also remember that the pressures that the automakers recommend are a compromise between best handling/ride/fuel economy/tire wear. up the pressures, and ride quality goes down, but fuel economy goes up. tire wear depends on how close the rim wirth is to the design rim width of the tires. for instance the design rim width for a 225/60-15 tire is 7 inches. put that same tire on a 6 inch wide rim, and you need to lower tire pressures to get the best wear. put that tire on an 8 inch wide rim, and you have to raise the pressures. what you are trying to accomplish is having the tread be flat on the ground for best overall performance.
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Old Yesterday, 05:38 AM
 
Location: Davidson, NC
110 posts, read 53,377 times
Reputation: 269
Quote:
Originally Posted by AlaskaErik View Post
Nitrogen is nothing more than a dealer profit generating scam. Totally unnecessary and unneeded for everyday driving conditions.
Well, you know what they say about opinions...

Is it a requirement? No.

Is it a better way to manage pressure change from cold to hot and limit the exposure of the TPMS sensors to moisture in modern vehicles. Yes.

If it's worth the cost or not is up to you but, it is not a scam.
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Old Yesterday, 05:40 AM
 
Location: Cleaning CAT VOMIT out of radiators
1,990 posts, read 718,448 times
Reputation: 1600
Quote:
Originally Posted by rbohm View Post
to a point we agree. however, with most cars i own, vintage compacts/pony cars and full size, they tend to not be sensitive to tire pressures, unless they are below 28-30psi. even then i can feel the difference between 32 and 35 psi, but then i am sensitive to what my cars are doing.


also remember that the pressures that the automakers recommend are a compromise between best handling/ride/fuel economy/tire wear. up the pressures, and ride quality goes down, but fuel economy goes up. tire wear depends on how close the rim wirth is to the design rim width of the tires. for instance the design rim width for a 225/60-15 tire is 7 inches. put that same tire on a 6 inch wide rim, and you need to lower tire pressures to get the best wear. put that tire on an 8 inch wide rim, and you have to raise the pressures. what you are trying to accomplish is having the tread be flat on the ground for best overall performance.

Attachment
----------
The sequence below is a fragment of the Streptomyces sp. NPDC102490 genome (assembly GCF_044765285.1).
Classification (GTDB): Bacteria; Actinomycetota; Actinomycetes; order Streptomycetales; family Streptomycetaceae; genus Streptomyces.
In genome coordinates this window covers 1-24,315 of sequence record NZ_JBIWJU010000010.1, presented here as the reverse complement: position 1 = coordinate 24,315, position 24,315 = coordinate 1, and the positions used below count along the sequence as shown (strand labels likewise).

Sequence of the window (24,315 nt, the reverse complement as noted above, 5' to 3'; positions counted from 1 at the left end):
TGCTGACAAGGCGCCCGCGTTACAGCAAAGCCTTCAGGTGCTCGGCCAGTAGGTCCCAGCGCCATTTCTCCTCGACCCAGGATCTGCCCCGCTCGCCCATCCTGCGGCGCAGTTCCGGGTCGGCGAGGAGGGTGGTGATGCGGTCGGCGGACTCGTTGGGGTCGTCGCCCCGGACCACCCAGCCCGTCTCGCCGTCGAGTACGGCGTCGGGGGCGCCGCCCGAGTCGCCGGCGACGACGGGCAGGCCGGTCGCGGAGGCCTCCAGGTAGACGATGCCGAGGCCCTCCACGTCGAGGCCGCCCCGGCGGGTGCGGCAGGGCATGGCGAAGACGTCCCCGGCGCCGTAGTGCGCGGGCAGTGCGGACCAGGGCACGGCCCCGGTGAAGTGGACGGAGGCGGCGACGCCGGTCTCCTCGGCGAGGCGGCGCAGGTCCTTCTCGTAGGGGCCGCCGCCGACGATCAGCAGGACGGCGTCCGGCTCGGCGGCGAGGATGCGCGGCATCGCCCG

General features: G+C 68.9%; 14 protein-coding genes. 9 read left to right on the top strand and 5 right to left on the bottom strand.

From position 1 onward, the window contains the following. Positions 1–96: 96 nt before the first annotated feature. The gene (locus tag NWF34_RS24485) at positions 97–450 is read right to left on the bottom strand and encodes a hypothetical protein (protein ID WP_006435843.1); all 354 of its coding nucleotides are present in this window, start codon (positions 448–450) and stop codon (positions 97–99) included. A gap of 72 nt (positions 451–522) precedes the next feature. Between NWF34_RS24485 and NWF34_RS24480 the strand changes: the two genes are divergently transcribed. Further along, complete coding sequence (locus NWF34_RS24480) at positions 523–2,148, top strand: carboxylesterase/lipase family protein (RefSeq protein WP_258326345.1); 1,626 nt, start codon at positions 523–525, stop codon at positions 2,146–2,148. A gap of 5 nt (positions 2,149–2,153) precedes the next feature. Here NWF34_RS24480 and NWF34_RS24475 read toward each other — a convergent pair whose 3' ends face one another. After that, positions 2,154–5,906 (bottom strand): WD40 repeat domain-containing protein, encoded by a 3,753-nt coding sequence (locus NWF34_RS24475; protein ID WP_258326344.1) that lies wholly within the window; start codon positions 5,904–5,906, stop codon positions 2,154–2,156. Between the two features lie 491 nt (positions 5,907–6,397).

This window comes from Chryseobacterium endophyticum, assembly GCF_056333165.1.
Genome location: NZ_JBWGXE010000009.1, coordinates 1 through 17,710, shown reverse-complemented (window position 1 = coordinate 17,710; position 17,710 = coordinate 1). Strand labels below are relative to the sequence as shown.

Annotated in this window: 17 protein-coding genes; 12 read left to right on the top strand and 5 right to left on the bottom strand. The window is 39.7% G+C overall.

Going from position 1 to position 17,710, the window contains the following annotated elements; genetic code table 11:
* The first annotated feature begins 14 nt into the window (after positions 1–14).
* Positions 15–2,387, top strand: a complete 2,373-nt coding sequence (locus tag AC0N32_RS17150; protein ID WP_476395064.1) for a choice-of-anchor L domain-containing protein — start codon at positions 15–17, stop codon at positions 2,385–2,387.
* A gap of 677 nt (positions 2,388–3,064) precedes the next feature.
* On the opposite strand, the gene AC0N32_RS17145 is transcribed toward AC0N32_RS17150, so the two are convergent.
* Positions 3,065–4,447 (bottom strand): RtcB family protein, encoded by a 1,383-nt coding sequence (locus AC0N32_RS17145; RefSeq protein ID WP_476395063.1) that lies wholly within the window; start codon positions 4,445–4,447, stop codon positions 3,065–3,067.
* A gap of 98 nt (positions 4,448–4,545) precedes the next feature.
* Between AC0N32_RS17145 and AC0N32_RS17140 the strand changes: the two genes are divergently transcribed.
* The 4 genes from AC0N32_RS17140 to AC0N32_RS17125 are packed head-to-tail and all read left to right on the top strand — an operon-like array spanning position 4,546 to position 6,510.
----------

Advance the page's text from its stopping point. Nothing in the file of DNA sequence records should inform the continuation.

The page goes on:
That is true: Wider wheels and tires, especially lower profiles, generally require higher PSI for even road contact across treads. Something to consider if one is plus-sizing from, say, 65-series narrow tires to 55- or lower series profiles and bigger wheels. The suspension might be tuned stiffer, for taller, softer tires, and could yield a rougher ride with wider wheels and low profile tires.
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Old Yesterday, 06:44 AM
 
Location: Itinerant
5,654 posts, read 3,932,050 times
Reputation: 4341
Quote:
Originally Posted by hotrod2448 View Post
Well, you know what they say about opinions...

Is it a requirement? No.

Is it a better way to manage pressure change from cold to hot and limit the exposure of the TPMS sensors to moisture in modern vehicles. Yes.

If it's worth the cost or not is up to you but, it is not a scam.
Neither really.

Gas constant of nitrogen is 9 J/Kg K higher than air.

However the molar mass of Nitrogen gas is 28g, and air is 28.9g.

pV =nRT

p = Pressure
V = Volume
n = number of moles
R = gas constant
T = Temperature in Kelvins

Presuming both tires are the same volume, and at stp.

Pressure is proportional to the number of moles (particles) of the substance and its gas constant.

Thus the gain of 9J/Kg K is offset by the increased numbers of particles needed for a given volume and temperature. In fact the 9 J/Kg K nitrogen gains is against 287 J/Kg K so nitrogen only gains approx 4% versus air in heat absorption, but air loses 4% on quantity needed.

Next to moisture, what happens to water vapor on air compression?

Ever wonder why the drain plug on a compressor squirts water?
The amount of water vapor in compressed air is negligible, certainly less worrisome than a TPMS sensor sitting on a shelf at your tire store. That's a red herring (although you need some insight to realize it).

So yes it's a scam, though I'm not even sure the suppliers know it's a scam.
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Old Yesterday, 07:45 AM
 
Location: Billings, MT
9,347 posts, read 7,429,839 times
Reputation: 12927
Please note that most shops that use expensive air tools have a dryer/filter on the outlet of the compressor.
Nobody wants water/oil/particulates being fed to their air tools!
If they service tires, they have a very good air dryer. Moisture in a tubeless tire can cause wheel corrosion, which can, over time, lead to wheel failure. In the "I'll sue!" society of today, no shop can afford that possibility.
Dry air, or dry nitrogen? Which is best? Damifino. I do know I will not pay to have my tires inflated with dry nitrogen when dry air is readily available, free.